Capuchins in the Congo and in Angola the early Portuguese missions did
not face up to the need for inculturation. A deep and accurate knowledge
of the African languages and of the customs and mentality of the people
The tropical climate often killed the missionaries within a short
time after their arrival. This is one reason why the mission in the
Kingdoms of Loango and Kakongo (1766-1776) had to be abandoned.
A New Period of Evangelization
Missionary Roots in the 19th Century
Towards the middle of the 19th century the evangelization of Africa
was resumed, thanks to the heroic dedication of many missionary
institutes of men and women. During the 19th century, Spanish and
Portuguese influence had waned and the system of patroado had
weakened and declined, thus leaving room for the Sacred Congregation de
Propaganda Fide to get a firm and untrammelled hold on missionary
policy and strategy in Africa. Today, the Catholic Church is present
everywhere in Africa, the result of barely one century of apostolic
On 31 December 1986 the total population of Africa stood at
571,946,000. At that date the number of Catholics in Africa was
74,988,000, representing 13.11% of the total population of the
continent. Indeed, the sacrifice of countless missionaries has been
richly rewarded. According to the recently published Year Book of the
Catholic Church, the area of the Church's fastest growth, at present, is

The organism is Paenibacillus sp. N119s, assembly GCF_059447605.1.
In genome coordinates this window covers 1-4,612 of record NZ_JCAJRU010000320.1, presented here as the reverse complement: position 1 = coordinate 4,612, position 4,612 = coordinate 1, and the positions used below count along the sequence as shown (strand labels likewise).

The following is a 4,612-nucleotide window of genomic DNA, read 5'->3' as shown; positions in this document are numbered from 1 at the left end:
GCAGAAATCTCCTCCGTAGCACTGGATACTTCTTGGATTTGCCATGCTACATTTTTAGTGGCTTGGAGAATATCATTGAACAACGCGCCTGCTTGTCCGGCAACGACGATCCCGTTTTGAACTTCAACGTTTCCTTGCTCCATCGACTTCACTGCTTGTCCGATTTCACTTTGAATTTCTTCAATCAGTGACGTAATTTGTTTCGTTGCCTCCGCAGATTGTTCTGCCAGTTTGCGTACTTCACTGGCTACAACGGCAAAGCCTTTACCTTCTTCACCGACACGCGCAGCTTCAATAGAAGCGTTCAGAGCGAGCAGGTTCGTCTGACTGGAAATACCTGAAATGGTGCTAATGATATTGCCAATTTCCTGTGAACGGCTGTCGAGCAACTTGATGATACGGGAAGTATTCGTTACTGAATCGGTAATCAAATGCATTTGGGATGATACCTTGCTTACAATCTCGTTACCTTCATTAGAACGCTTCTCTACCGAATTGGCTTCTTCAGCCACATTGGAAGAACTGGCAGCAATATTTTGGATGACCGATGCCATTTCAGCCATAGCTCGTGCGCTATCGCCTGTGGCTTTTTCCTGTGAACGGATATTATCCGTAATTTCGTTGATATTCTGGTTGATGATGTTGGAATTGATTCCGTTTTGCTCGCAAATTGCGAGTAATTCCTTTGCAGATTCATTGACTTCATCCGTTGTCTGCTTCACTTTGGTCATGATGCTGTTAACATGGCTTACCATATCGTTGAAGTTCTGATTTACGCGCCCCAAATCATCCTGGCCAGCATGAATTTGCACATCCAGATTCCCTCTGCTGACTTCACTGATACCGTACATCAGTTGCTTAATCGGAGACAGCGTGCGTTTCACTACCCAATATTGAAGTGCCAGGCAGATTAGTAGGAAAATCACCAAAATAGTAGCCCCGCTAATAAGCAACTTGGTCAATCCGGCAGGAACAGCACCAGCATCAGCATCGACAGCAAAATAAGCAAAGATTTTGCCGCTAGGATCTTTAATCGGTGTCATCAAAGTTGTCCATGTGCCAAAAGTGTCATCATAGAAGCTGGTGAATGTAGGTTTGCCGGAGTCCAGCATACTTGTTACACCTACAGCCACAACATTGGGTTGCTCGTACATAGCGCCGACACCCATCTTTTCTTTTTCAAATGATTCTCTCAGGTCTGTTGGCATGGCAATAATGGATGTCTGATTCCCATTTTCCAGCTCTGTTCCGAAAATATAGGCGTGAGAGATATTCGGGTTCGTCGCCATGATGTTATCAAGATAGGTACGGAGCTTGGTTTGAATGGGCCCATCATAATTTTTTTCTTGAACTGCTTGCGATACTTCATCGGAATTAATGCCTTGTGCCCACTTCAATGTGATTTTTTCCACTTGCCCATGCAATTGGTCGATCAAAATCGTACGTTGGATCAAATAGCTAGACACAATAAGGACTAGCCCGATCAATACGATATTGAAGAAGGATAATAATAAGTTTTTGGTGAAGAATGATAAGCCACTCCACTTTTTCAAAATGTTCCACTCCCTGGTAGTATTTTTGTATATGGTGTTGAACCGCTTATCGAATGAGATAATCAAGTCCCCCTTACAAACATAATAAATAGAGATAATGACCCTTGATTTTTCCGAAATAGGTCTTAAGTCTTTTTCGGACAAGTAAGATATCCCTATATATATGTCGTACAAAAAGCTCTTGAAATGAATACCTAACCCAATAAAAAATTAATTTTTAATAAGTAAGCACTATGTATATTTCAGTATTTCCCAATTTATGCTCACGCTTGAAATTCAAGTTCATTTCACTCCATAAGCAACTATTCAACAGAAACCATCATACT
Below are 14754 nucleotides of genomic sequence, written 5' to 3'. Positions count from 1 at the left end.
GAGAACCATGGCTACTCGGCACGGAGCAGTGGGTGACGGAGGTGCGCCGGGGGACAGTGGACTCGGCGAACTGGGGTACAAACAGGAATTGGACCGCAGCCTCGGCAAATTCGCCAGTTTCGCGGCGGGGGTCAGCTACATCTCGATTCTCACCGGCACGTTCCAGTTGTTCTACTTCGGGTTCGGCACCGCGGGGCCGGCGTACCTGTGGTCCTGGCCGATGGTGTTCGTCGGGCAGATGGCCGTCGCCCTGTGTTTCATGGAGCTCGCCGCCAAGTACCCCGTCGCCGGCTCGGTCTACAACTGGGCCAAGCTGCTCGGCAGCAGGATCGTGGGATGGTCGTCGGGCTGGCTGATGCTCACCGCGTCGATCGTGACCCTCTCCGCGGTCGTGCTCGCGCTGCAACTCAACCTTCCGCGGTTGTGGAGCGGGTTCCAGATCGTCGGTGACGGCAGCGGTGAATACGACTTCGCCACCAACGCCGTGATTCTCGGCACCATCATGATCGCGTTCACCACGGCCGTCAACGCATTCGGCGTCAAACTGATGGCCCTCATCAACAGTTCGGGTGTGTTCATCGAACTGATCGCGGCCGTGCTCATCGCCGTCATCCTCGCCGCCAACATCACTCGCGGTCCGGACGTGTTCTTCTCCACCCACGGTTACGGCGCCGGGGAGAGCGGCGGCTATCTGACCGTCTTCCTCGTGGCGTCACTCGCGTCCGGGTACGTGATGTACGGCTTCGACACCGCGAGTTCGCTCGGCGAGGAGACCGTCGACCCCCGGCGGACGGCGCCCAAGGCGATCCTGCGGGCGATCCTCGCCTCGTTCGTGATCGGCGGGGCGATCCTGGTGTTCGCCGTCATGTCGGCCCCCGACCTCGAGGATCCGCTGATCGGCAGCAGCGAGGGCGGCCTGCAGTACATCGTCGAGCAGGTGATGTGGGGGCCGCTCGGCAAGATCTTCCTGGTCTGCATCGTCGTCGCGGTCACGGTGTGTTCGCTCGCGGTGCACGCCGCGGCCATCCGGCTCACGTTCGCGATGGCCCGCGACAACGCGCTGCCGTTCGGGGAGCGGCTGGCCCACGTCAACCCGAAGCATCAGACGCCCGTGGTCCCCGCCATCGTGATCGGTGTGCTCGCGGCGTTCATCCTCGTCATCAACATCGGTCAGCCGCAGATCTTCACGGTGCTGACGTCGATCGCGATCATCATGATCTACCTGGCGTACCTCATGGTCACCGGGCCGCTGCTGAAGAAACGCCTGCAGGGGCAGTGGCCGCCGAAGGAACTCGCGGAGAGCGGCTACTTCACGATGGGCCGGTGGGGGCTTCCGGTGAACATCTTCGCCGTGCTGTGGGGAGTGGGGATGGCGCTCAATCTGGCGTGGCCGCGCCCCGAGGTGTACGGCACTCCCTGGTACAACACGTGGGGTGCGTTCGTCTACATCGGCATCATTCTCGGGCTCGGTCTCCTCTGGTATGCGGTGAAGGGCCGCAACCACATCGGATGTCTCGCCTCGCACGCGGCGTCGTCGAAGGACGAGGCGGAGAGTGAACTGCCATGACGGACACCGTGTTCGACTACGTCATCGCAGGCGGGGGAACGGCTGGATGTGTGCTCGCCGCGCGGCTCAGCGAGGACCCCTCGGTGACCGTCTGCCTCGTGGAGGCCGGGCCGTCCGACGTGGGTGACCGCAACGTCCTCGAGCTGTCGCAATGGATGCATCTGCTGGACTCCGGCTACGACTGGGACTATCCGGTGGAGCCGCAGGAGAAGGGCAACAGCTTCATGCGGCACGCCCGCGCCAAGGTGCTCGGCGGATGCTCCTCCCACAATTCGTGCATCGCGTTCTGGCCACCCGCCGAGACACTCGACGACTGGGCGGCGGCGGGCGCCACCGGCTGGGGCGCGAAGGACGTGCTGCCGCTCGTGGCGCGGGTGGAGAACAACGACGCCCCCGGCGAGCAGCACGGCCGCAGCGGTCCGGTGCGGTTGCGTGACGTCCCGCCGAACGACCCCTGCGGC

Africa where the increase has been 50% in the last 10 years.
An Historical Update
The resumption of the evangelization of Africa in the last century
took place during an era in which most African countries were dependent
territories. The colonial period in Africa has now come to an end.
Therefore, the context in which evangelization has to be carried out is
a new one, that of independent African countries.
During the colonial period, the agents of the evangelization of
Africa were exclusively missionaries from abroad, members of the various
missionary institutes. Today that situation has changed. Indigenous and
expatriate clergy and religious work hand in hand in the task of
evangelizing Africa. On 31 December 1986 there was a total of 481
bishops in Africa of whom 348 were natives of the continent. The first
indigenous African bishop of modern times, Bishop Joseph Kiwanuka of
Masaka, Uganda, was ordained bishop in 1939.
On 31 December 1986 there was a total of 18,353 priests in Africa. Of
these 8,591 were incardinated diocesan priests. At that time a total of
38,579 women religious (temporarily and finally professed) were serving
the Church in Africa.